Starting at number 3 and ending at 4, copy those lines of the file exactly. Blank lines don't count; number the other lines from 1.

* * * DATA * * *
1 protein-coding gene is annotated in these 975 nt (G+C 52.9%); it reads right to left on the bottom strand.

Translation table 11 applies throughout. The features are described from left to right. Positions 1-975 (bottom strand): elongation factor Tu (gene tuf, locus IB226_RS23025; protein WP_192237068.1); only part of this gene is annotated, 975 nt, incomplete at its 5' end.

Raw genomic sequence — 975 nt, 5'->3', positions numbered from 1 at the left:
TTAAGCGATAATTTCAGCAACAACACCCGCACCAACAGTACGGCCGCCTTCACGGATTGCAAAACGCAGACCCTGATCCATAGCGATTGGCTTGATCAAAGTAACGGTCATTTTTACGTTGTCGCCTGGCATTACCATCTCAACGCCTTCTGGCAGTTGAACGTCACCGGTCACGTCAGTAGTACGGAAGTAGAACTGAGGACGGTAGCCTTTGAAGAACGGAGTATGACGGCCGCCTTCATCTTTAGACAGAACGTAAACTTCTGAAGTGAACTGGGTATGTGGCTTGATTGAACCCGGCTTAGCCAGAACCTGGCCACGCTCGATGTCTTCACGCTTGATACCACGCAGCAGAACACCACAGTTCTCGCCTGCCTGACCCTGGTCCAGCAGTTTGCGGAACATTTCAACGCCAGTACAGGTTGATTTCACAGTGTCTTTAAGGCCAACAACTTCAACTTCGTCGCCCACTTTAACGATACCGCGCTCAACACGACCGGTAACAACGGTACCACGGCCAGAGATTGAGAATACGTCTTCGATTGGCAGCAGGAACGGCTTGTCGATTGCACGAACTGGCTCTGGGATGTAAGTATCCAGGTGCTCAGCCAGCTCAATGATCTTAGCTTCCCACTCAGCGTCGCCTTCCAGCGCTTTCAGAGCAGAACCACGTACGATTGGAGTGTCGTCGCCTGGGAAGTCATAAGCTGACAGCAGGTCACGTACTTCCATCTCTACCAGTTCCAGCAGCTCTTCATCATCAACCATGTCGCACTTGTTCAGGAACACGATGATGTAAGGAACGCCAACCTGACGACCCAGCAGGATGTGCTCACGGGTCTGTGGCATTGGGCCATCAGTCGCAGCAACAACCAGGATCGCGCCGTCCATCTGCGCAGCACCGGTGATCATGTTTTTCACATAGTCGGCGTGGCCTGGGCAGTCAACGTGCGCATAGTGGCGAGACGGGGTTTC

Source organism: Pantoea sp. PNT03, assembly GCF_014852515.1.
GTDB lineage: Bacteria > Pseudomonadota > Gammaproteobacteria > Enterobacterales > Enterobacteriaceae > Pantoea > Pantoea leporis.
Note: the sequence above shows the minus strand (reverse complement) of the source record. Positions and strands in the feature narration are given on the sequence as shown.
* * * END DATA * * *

Raw genomic sequence — 975 nt, 5'->3', positions numbered from 1 at the left:
TTAAGCGATAATTTCAGCAACAACACCCGCACCAACAGTACGGCCGCCTTCACGGATTGCAAAACGCAGACCCTGATCCATAGCGATTGGCTTGATCAAAGTAACGGTCATTTTTACGTTGTCGCCTGGCATTACCATCTCAACGCCTTCTGGCAGTTGAACGTCACCGGTCACGTCAGTAGTACGGAAGTAGAACTGAGGACGGTAGCCTTTGAAGAACGGAGTATGACGGCCGCCTTCATCTTTAGACAGAACGTAAACTTCTGAAGTGAACTGGGTATGTGGCTTGATTGAACCCGGCTTAGCCAGAACCTGGCCACGCTCGATGTCTTCACGCTTGATACCACGCAGCAGAACACCACAGTTCTCGCCTGCCTGACCCTGGTCCAGCAGTTTGCGGAACATTTCAACGCCAGTACAGGTTGATTTCACAGTGTCTTTAAGGCCAACAACTTCAACTTCGTCGCCCACTTTAACGATACCGCGCTCAACACGACCGGTAACAACGGTACCACGGCCAGAGATTGAGAATACGTCTTCGATTGGCAGCAGGAACGGCTTGTCGATTGCACGAACTGGCTCTGGGATGTAAGTATCCAGGTGCTCAGCCAGCTCAATGATCTTAGCTTCCCACTCAGCGTCGCCTTCCAGCGCTTTCAGAGCAGAACCACGTACGATTGGAGTGTCGTCGCCTGGGAAGTCATAAGCTGACAGCAGGTCACGTACTTCCATCTCTACCAGTTCCAGCAGCTCTTCATCATCAACCATGTCGCACTTGTTCAGGAACACGATGATGTAAGGAACGCCAACCTGACGACCCAGCAGGATGTGCTCACGGGTCTGTGGCATTGGGCCATCAGTCGCAGCAACAACCAGGATCGCGCCGTCCATCTGCGCAGCACCGGTGATCATGTTTTTCACATAGTCGGCGTGGCCTGGGCAGTCAACGTGCGCATAGTGGCGAGACGGGGTTTC